Normal ageing, senility or disease PDF Print E-mail
News - Rubrieke
Friday, 26 March 2010 14:54
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In this column veterinarian Dr Liesel van der Merwe provides practical assistance for common problems in companion animals. She is a specialist physician at the Onderstepoort animal teaching hospital and a senior lecturer in the section of small animal medicine. Send your questions to This e-mail address is being protected from spambots. You need JavaScript enabled to view it


Dr Liesel van der Merwe

As veterinary care and nutrition of our pets improve, agerelated illnesses become more important. Canine dementia or senility, properly called canine cognitive dysfunction (CCD), is a syndrome in older dogs characterised by deficits in learning, memory and spatial awareness as well as altered social interactions and sleeping patterns.

As owners we often just label these changes as normal ageing, when in fact they can, to some degree, be managed. The prevalence of CCD increases with age regardless of the weight of the dog and is also more prevalent in females. Additionally certain diseases may also affect the central nervous system causing behavioural changes. These should obviously be diagnosed and managed accordingly.

Behavioural changes associated with CCD fall mainly into five groups, namely altered social interaction, loss of house training, disorientation, loss of the sleep-wake cycle and changes in physical activity levels.

These can manifest as pacing, circling or aimless wandering, staring at the wall or blankly into space, walking into furniture or walls, getting stuck in corners or behind furniture, going to the hinge side of the door, barking for no reason, failure to recognise people and other pets, difficulty in finding dropped food, standing over the water bowl but not drinking, to mention just a few.

Medical causes of the above symptoms may include brain tumours, hormonal diseases such as an underactive thyroid (usually in large breed dogs) and a pituitary gland tumour which is usually small and only causes Cushing’s Disease, but in some dogs the pituitary tumour is large and presents as a brain tumour.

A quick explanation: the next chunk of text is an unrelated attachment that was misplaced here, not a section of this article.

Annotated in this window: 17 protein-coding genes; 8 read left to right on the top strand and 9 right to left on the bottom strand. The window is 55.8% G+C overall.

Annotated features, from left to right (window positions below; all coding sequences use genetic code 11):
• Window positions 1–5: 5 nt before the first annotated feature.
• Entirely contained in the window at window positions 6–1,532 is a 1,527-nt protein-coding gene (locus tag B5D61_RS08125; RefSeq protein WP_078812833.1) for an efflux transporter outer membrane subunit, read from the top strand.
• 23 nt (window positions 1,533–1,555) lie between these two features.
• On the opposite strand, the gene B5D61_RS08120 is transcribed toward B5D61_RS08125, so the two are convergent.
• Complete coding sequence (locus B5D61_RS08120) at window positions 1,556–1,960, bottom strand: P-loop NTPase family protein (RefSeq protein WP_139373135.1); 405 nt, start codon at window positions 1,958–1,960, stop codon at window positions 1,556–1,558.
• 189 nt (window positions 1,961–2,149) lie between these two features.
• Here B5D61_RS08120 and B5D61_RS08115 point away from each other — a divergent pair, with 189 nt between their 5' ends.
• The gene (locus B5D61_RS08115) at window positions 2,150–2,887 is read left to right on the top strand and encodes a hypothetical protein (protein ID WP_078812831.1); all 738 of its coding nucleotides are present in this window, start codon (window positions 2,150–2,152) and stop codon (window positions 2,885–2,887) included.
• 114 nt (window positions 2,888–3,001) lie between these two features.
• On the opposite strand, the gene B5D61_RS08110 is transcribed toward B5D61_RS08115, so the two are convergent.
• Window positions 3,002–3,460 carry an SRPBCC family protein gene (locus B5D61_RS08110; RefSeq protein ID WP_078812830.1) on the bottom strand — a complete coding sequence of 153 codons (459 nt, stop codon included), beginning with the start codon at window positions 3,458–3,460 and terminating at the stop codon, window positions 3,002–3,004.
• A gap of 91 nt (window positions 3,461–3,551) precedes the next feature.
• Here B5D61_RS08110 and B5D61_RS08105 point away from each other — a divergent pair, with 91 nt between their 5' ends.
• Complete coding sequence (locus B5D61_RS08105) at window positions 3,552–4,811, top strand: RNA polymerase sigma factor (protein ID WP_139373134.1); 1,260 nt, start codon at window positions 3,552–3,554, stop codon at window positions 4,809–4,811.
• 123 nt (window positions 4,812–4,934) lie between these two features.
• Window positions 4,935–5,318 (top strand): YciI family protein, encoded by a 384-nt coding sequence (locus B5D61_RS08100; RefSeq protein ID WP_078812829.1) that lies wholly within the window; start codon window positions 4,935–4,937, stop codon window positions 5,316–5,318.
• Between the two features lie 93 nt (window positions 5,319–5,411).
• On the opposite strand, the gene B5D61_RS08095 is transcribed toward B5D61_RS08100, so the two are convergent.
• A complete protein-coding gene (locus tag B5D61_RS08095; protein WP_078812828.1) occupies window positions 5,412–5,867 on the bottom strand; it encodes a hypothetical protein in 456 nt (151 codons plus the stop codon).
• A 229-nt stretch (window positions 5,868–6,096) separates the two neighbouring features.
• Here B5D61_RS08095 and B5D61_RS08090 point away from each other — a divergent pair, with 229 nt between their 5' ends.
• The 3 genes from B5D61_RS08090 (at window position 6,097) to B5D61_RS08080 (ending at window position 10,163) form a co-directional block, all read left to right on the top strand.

CCD is characterised by deposits of proteins within the nerves and nerve pathways which is similar to the plaques deposited in the brains of people with Alzheimer’s disease. Normal cell metabolism produces harmful substances called free oxygen radicals. In healthy animals antioxidants neutralise these radicals.

As animals age they produce more free radicals and less anti-oxidant, leading to cell damage caused by the free radicals. This cell damage causes inflammation and, in the brain, the deposition of the amyloid protein responsible for impairment of function.

Although there is no successful treatment for CCD, signs can be delayed with diet, behavioural and pharmacological treatment. Mental stimulation in the early stages is essential (Sudoku for dogs!) and may delay clinical progression. Punishment for lapses in normal behaviour is contra-indicated as this will cause more anxiety for the pet.

Specialised diets rich in anti-oxidants may decrease the rate of progression and even improve cognitive function and may also have a protective effect. The premium diets senior care range has added anti-oxidants but only Hills B/D (“brain diet”) is specifically formulated to attempt to manage CCD.

Neutraceutals containing anti-oxidants have also shown a benefit, although the specific veterinary product (Aktivait®) is not sold in SA. Anipryl® has also been shown to improve patients with CCD, but is also not licensed for sale in SA. Special permission needs to be obtained for its use.

Certain drugs (Karsivan®) have also been prescribed in an attempt to improve dullness, lethargy and overall demeanour and may increase willingness to exercise and exercise tolerance.

So, before you think that Cuddles is senile and you have to live with it, have her checked out and discuss the above-mentioned options with your veterinarian. You may still get a few happy normal years out of her.

 

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